Nick Markakis scores in the 7th inning last night and is congratulated by Adam Jones. Photo: Joy R. Absalon-USA TODAY Sports
Even if these may not yet be times that try men’s souls, isn’t this getting a little ridiculous? Six losses in a row, all at home? Three blown saves in a row?
Judging by the postgame interviews last night, and most nights, the Baltimore Orioles take it in stride, support each other as they should, and look at it as a long season, as it is. No panic in that clubhouse. Maybe if the same were happening in September, but not now.
Has the league figured out Jim Johnson, and his blown saves are just the beginning of a more serious downturn? Baseball is a game of adjustments, and this is the first time since last season that Johnson has been forced to adjust in response to the league adjusting to him. There’s … well, cooler heads can always say there’s no panic, but three games at home against the first-place team is the wrong time for a losing streak.
Manny Machado has been in the big leagues a total of not quite four months and is going through his first mini-slump, featuring several impatient at-bats. Even though sometimes swinging at the first pitch gets good results. It certainly seems as though most bad results have been happening to the Orioles lately. In his case, it should have been expected.
Nick Markakis, of all people, has also been guilty of some of that during the losing streak, although his gutty at-bat plated the tie run with an opposite-field double in the 7th inning last night, right after C.C. Sabathia threw inside on him. Markakis then scored the go-ahead run when JJ Hardy followed by slapping a double down the right field line.
The Orioles got to Sabathia for 11 hits in his 6 1/3 innings of work, but were frustrated with men on base right up until the breakthrough inning. You cash in on more scoring chances early, you don’t need to pray as much with a 1-run lead later on. But C.C. is C.C. because he can end rallies as often as they get started.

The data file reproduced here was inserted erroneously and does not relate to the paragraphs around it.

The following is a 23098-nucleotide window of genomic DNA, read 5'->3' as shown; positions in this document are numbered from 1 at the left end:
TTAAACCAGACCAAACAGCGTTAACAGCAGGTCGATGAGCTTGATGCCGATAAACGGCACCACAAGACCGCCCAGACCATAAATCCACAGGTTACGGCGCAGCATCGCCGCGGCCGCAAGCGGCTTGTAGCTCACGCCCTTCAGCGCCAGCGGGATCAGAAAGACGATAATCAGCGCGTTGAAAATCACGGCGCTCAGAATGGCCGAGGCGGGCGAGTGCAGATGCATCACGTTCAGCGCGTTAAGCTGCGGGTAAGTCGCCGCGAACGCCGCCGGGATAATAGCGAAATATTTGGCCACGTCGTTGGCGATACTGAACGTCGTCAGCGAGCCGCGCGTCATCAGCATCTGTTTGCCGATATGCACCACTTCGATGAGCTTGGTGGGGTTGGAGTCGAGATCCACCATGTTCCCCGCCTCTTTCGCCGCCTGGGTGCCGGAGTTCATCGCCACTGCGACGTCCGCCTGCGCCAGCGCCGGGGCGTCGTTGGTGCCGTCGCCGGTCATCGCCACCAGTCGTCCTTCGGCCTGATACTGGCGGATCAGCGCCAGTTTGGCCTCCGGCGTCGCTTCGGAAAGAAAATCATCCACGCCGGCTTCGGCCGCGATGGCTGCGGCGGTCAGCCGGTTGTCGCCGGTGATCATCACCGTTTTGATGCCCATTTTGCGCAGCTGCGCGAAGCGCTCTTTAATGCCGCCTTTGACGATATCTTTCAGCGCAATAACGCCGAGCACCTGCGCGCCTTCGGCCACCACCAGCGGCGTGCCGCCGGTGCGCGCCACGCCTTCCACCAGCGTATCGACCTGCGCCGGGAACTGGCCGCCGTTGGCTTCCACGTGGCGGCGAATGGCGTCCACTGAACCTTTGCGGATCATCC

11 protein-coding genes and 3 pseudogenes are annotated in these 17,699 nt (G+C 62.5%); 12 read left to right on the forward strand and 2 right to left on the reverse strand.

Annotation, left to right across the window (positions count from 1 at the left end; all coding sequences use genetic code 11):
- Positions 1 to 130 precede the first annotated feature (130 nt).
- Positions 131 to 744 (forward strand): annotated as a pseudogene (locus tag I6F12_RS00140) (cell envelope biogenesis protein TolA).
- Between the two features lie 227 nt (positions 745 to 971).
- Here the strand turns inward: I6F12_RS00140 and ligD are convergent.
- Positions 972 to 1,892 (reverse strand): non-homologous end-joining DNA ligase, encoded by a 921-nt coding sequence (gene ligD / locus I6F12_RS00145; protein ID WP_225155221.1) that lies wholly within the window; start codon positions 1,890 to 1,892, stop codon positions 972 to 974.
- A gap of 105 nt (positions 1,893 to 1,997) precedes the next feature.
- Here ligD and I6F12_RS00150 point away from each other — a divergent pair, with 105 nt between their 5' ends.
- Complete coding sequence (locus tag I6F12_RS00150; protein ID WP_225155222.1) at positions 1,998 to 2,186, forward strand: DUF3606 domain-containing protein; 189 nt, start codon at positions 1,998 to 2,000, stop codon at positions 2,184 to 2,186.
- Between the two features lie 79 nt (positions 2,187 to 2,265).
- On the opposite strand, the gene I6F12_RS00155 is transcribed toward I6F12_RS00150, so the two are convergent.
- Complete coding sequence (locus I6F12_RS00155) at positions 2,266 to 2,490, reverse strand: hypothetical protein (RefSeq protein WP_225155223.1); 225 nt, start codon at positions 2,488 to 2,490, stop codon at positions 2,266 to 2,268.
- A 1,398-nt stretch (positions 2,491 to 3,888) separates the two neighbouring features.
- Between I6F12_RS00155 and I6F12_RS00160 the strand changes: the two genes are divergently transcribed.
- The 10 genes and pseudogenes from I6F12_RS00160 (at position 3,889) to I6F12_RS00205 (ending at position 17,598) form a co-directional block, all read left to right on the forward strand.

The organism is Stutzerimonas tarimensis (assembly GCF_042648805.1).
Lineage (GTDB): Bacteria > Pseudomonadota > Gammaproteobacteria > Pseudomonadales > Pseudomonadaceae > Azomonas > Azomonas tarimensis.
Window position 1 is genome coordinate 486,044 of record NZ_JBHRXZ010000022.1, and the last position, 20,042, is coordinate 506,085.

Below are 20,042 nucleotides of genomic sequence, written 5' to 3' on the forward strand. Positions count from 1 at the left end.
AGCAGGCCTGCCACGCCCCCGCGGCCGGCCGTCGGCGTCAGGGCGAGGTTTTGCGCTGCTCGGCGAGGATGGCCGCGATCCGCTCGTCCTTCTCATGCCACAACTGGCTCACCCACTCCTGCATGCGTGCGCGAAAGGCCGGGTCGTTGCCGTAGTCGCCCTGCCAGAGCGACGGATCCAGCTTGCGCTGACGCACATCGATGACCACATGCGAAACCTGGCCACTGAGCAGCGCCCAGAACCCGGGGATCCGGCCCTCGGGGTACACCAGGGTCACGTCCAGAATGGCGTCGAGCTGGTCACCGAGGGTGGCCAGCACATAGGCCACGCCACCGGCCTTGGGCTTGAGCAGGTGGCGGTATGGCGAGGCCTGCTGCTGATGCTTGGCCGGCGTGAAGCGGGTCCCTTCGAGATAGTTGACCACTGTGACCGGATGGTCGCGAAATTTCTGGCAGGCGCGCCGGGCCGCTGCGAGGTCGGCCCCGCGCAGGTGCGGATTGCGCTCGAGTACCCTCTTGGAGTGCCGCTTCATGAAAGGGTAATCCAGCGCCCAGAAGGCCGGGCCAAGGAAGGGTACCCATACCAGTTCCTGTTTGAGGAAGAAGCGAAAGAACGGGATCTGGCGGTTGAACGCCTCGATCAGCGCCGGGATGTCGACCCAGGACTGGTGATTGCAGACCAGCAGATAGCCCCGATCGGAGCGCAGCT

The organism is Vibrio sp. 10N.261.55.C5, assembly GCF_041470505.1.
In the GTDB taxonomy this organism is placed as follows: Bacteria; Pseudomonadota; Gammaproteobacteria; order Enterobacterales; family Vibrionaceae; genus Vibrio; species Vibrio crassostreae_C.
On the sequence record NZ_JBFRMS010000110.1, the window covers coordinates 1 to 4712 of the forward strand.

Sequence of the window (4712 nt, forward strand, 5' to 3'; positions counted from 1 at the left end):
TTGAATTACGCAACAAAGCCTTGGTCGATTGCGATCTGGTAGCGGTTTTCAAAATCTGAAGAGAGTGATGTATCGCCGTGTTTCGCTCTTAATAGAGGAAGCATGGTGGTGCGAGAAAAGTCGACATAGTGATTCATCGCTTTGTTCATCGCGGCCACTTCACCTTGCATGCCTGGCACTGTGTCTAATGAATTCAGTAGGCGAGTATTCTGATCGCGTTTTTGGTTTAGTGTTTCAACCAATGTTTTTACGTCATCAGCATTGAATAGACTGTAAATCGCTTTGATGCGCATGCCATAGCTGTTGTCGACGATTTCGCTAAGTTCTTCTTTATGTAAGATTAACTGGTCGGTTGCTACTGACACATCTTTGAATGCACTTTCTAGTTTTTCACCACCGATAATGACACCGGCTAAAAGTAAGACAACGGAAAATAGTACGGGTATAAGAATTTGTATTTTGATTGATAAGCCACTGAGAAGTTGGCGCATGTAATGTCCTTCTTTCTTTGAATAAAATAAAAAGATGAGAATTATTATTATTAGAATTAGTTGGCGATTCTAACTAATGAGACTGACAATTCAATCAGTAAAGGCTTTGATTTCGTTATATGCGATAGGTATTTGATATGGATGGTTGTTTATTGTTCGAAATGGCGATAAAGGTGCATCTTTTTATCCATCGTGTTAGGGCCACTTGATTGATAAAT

The collapse of the Orioles’ bullpen in the past week – not just Johnson – has stemmed, as we knew it would, from the failure of the starters to go more than five or six innings. The sight of Johnson has temporarily gone from meaning, “Game’s over” to meaning, “Uh-oh.” Before the first of his three straight blown saves, the team had won 109 in a row when leading after seven innings. The pendulum had to swing back at some point. A nice, big lead would factor Johnson – as well as Strop, who surrendered the Yankees’ go-ahead runs in the 10th – out of the equation just once.
Nate McLouth, who will lead off and start in left field, is 9-for-11 with five doubles and a home run against Hughes.
Markakis is 14-for-43 (.326) with three doubles, two homers and seven RBIs against Hughes.
Markakis is 9-for-24 with three doubles during his five-game hitting streak and has hit safely in nine of his last 10 games, batting .386 (17-for-44) with six doubles and seven RBIs. He’s picked his average up to .293. Being sandwich by these two should figure to give Machado better pitches to hit.
But a little thing called pitching will be the big thing again tonight.